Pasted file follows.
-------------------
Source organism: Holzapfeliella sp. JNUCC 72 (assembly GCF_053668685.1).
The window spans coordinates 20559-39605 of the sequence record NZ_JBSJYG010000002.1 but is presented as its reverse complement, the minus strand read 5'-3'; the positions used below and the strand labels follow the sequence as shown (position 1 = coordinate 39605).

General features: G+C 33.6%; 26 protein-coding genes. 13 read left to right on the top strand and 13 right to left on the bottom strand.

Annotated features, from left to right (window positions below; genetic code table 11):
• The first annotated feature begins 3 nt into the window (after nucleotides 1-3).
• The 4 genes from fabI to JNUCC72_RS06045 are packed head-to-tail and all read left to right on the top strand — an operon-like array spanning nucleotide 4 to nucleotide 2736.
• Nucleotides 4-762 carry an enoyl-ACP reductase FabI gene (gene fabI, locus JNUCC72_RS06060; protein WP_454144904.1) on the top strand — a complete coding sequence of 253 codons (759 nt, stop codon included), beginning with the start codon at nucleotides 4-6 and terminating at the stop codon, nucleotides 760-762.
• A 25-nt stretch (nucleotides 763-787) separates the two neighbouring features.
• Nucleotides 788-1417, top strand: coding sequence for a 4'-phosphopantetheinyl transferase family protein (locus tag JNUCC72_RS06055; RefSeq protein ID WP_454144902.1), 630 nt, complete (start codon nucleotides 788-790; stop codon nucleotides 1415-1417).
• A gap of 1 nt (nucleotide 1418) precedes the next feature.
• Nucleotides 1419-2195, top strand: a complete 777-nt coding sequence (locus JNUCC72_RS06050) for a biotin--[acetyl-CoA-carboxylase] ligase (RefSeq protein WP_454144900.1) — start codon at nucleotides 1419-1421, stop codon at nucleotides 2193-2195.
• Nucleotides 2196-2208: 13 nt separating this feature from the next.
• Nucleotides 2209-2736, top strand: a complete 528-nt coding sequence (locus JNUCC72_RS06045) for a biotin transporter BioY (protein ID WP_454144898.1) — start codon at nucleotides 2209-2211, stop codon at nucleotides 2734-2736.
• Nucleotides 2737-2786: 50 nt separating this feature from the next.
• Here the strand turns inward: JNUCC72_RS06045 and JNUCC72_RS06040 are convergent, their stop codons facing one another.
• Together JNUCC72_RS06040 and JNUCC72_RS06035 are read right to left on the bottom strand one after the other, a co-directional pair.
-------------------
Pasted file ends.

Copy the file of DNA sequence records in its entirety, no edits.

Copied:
Source organism: Holzapfeliella sp. JNUCC 72 (assembly GCF_053668685.1).
The window spans coordinates 20559-39605 of the sequence record NZ_JBSJYG010000002.1 but is presented as its reverse complement, the minus strand read 5'-3'; the positions used below and the strand labels follow the sequence as shown (position 1 = coordinate 39605).

General features: G+C 33.6%; 26 protein-coding genes. 13 read left to right on the top strand and 13 right to left on the bottom strand.

Annotated features, from left to right (window positions below; genetic code table 11):
• The first annotated feature begins 3 nt into the window (after nucleotides 1-3).
• The 4 genes from fabI to JNUCC72_RS06045 are packed head-to-tail and all read left to right on the top strand — an operon-like array spanning nucleotide 4 to nucleotide 2736.
• Nucleotides 4-762 carry an enoyl-ACP reductase FabI gene (gene fabI, locus JNUCC72_RS06060; protein WP_454144904.1) on the top strand — a complete coding sequence of 253 codons (759 nt, stop codon included), beginning with the start codon at nucleotides 4-6 and terminating at the stop codon, nucleotides 760-762.
• A 25-nt stretch (nucleotides 763-787) separates the two neighbouring features.
• Nucleotides 788-1417, top strand: coding sequence for a 4'-phosphopantetheinyl transferase family protein (locus tag JNUCC72_RS06055; RefSeq protein ID WP_454144902.1), 630 nt, complete (start codon nucleotides 788-790; stop codon nucleotides 1415-1417).
• A gap of 1 nt (nucleotide 1418) precedes the next feature.
• Nucleotides 1419-2195, top strand: a complete 777-nt coding sequence (locus JNUCC72_RS06050) for a biotin--[acetyl-CoA-carboxylase] ligase (RefSeq protein WP_454144900.1) — start codon at nucleotides 1419-1421, stop codon at nucleotides 2193-2195.
• Nucleotides 2196-2208: 13 nt separating this feature from the next.
• Nucleotides 2209-2736, top strand: a complete 528-nt coding sequence (locus JNUCC72_RS06045) for a biotin transporter BioY (protein ID WP_454144898.1) — start codon at nucleotides 2209-2211, stop codon at nucleotides 2734-2736.
• Nucleotides 2737-2786: 50 nt separating this feature from the next.
• Here the strand turns inward: JNUCC72_RS06045 and JNUCC72_RS06040 are convergent, their stop codons facing one another.
• Together JNUCC72_RS06040 and JNUCC72_RS06035 are read right to left on the bottom strand one after the other, a co-directional pair.